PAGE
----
Tonight, I shook and sorted my CHIVE seeds. Soon I’ll lift and divide my chives. Here in US zone 7, there are two easy ways to propagate edible CHIVES: by seed and by division. Lifting and dividing them is pretty much the same process as ornamental grasses, except that I divide my chives in the fall! 🙂
If you’re new to seed saving, Chives are a great seed for beginners to save!
As soon as the chives begin blooming, hopefully you’ll see lots of bee activity! The flowers are great on salads, but if you refrain from eating all of the CHIVE flowers, you’ll enjoy lots of seeds for future planting!
Here in Zone 7, even in a container, my chives behave as perennials. They lay flat and lose some color during a hard winter, but dependably send an abundance of new stalks up each spring! Even though I have plenty of chives, I enjoy saving the seeds, since it so easy. Chive seeds are great to bake into bread, take to seed swaps in the spring, give to friends, or make new little plants in pots as gifts! So many uses!!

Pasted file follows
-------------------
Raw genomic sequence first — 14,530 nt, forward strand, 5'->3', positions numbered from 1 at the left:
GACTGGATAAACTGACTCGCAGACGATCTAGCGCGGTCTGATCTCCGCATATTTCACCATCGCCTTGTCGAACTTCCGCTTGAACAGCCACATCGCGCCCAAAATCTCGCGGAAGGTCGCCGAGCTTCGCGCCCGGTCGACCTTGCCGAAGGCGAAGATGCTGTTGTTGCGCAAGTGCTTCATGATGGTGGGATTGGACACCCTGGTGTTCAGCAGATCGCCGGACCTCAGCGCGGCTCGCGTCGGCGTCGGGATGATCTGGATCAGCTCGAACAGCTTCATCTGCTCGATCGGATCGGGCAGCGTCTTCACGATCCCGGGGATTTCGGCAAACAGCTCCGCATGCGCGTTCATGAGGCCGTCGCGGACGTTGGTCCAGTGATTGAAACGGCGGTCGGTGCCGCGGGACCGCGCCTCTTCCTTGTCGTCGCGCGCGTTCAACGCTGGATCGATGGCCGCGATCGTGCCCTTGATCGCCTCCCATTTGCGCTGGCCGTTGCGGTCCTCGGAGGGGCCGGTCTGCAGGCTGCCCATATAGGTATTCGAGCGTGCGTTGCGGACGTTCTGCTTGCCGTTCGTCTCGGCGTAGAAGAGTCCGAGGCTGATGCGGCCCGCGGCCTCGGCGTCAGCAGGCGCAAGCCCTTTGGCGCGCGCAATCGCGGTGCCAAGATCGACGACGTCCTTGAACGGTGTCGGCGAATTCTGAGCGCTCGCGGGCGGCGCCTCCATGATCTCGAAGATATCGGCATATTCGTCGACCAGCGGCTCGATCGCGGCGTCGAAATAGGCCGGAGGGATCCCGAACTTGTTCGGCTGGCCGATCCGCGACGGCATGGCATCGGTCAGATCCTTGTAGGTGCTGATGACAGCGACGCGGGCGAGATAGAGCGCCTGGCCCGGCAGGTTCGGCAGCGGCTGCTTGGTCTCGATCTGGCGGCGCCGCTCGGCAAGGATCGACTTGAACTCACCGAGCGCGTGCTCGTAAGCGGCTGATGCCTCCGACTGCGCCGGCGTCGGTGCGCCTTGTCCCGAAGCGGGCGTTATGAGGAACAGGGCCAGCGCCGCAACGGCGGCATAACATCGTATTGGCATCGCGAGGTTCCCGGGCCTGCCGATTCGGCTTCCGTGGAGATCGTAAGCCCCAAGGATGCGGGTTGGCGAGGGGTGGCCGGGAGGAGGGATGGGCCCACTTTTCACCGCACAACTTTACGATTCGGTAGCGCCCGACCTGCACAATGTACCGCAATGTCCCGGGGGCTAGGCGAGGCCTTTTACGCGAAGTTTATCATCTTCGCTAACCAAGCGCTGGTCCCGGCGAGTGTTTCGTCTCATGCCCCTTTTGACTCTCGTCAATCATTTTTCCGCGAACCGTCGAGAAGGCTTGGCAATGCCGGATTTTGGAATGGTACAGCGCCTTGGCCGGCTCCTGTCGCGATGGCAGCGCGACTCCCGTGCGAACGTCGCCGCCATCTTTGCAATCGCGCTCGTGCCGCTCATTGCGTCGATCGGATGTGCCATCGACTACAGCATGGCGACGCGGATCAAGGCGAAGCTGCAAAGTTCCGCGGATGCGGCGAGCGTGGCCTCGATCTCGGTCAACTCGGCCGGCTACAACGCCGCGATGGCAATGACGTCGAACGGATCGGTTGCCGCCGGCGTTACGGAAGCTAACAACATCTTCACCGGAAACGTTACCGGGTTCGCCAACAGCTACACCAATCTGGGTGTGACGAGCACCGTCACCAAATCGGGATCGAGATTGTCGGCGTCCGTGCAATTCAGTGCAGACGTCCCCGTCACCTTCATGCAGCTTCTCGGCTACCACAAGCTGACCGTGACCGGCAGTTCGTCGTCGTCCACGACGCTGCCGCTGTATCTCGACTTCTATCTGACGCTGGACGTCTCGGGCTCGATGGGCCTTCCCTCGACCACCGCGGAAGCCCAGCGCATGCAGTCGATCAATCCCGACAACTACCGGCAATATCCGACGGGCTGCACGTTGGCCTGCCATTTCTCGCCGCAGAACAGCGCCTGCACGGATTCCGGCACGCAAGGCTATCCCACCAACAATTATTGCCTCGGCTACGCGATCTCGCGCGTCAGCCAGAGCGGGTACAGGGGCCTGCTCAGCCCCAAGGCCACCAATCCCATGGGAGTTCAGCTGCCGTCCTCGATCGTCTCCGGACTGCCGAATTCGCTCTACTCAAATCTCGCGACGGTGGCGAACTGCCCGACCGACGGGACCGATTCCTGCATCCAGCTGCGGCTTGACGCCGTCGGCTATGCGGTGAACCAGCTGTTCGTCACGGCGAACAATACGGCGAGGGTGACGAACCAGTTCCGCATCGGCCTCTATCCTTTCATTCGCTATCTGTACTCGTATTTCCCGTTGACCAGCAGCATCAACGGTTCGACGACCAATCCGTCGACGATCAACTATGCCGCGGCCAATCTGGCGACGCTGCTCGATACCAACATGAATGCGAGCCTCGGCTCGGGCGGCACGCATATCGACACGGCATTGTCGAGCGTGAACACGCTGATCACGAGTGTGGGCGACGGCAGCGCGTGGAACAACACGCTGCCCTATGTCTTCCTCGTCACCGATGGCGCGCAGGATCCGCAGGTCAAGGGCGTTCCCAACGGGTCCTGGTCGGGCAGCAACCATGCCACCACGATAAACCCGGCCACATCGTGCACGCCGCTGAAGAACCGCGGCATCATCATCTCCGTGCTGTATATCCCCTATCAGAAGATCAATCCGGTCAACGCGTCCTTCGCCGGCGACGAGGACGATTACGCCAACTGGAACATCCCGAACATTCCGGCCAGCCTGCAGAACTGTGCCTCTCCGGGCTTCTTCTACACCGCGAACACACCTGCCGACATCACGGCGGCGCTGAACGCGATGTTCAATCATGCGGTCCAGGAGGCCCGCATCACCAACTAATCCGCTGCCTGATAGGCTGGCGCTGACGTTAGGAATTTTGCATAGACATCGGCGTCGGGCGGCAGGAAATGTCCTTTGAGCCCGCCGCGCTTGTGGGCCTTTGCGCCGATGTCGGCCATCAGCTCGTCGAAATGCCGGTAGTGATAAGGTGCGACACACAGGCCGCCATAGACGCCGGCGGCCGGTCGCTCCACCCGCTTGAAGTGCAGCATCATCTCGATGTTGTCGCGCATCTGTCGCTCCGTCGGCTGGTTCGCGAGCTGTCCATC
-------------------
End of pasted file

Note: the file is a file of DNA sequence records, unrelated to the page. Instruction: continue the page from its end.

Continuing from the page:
Here is photo that shows how I save chive seeds in a few easy steps!
(Click on photo to enlarge into a new window for easier readability:)
Wait for flowers to dry on the plant.
Place in paper bag and put it somewhere away from direct sunlight.
Wait a few weeks.
Shake the bag, allowing seeds to fall out of dried flowers.
Then, Poke small holes in the bottom of the bag and
Shake out the tiny seeds into a bowl.
Store seeds until ready to cook (or plant them in early spring!)
Easy, right? Easy!!
~Amber Hamilton Henson